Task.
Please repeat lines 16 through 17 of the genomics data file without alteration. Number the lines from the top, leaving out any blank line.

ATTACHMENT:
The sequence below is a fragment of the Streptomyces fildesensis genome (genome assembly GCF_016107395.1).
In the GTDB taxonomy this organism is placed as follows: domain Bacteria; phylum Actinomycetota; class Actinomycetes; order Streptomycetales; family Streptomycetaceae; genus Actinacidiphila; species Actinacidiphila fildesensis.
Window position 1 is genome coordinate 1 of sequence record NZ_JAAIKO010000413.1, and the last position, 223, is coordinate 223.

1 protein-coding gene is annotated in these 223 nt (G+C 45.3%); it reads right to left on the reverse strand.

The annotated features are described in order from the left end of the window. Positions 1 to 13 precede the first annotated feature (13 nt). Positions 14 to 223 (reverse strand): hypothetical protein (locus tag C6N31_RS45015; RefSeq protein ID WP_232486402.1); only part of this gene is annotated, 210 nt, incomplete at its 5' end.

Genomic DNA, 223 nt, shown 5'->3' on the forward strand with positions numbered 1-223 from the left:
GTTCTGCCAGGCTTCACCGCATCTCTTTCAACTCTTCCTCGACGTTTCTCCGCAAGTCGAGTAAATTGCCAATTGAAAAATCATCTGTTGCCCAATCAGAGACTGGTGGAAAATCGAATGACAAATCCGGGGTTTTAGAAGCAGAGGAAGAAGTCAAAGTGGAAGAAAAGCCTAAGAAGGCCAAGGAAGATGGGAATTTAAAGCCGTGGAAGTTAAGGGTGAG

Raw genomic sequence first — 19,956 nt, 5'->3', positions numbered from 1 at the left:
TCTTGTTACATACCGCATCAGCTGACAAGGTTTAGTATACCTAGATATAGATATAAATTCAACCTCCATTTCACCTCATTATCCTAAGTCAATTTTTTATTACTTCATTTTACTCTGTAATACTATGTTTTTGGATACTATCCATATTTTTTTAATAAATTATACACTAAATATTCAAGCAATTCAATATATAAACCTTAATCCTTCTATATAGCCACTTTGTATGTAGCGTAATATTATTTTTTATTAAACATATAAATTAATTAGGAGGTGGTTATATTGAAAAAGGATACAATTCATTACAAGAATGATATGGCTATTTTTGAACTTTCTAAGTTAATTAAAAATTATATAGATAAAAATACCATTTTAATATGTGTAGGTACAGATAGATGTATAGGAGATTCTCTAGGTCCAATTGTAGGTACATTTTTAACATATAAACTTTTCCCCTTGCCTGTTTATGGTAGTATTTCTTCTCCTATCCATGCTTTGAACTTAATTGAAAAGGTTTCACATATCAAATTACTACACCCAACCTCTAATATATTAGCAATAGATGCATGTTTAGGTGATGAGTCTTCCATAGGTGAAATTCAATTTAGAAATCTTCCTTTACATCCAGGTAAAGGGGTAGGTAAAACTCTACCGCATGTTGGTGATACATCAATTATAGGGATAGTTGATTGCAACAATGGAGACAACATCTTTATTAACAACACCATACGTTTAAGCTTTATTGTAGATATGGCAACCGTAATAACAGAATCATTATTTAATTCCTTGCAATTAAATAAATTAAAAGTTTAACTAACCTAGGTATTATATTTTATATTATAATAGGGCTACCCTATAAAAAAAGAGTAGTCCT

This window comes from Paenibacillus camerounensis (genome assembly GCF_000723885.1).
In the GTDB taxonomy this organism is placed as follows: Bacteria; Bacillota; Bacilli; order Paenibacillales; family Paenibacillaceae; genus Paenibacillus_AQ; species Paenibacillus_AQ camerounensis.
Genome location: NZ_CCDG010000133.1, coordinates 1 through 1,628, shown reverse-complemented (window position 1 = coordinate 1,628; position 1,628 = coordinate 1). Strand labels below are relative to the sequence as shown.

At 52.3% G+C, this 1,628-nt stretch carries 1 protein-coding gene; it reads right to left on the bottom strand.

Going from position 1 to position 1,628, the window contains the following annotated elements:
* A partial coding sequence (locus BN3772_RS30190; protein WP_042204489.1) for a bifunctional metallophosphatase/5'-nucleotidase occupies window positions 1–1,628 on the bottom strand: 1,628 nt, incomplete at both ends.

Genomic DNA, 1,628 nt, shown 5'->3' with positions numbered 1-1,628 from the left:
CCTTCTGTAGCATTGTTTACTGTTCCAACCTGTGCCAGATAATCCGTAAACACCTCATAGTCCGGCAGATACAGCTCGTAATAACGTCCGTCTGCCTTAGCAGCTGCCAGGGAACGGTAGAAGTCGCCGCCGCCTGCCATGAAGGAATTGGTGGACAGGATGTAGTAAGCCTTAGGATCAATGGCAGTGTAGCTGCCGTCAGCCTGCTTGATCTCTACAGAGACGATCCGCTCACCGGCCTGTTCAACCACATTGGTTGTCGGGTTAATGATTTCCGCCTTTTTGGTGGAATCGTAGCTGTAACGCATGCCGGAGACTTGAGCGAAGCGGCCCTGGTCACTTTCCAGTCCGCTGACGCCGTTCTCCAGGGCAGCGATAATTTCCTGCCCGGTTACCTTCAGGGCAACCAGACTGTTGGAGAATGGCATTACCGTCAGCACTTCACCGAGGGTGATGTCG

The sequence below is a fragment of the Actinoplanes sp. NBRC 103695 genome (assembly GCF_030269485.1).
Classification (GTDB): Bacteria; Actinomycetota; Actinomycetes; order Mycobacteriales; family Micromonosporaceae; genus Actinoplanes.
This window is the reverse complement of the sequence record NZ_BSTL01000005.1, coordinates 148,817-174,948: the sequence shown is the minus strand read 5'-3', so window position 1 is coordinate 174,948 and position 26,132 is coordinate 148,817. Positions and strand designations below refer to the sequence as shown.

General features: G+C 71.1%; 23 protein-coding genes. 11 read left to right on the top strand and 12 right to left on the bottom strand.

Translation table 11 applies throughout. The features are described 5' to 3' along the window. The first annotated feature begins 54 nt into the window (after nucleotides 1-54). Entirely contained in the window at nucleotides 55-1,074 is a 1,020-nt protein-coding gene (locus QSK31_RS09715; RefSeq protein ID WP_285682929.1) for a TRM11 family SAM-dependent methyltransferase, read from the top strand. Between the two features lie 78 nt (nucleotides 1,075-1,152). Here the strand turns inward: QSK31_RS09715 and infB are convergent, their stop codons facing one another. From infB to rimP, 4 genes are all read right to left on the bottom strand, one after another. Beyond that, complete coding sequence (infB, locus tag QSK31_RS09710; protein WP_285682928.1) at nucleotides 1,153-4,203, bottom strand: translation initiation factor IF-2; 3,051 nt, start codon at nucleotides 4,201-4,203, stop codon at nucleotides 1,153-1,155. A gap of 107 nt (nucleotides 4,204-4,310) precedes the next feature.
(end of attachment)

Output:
Genomic DNA, 1,628 nt, shown 5'->3' with positions numbered 1-1,628 from the left:
CCTTCTGTAGCATTGTTTACTGTTCCAACCTGTGCCAGATAATCCGTAAACACCTCATAGTCCGGCAGATACAGCTCGTAATAACGTCCGTCTGCCTTAGCAGCTGCCAGGGAACGGTAGAAGTCGCCGCCGCCTGCCATGAAGGAATTGGTGGACAGGATGTAGTAAGCCTTAGGATCAATGGCAGTGTAGCTGCCGTCAGCCTGCTTGATCTCTACAGAGACGATCCGCTCACCGGCCTGTTCAACCACATTGGTTGTCGGGTTAATGATTTCCGCCTTTTTGGTGGAATCGTAGCTGTAACGCATGCCGGAGACTTGAGCGAAGCGGCCCTGGTCACTTTCCAGTCCGCTGACGCCGTTCTCCAGGGCAGCGATAATTTCCTGCCCGGTTACCTTCAGGGCAACCAGACTGTTGGAGAATGGCATTACCGTCAGCACTTCACCGAGGGTGATGTCG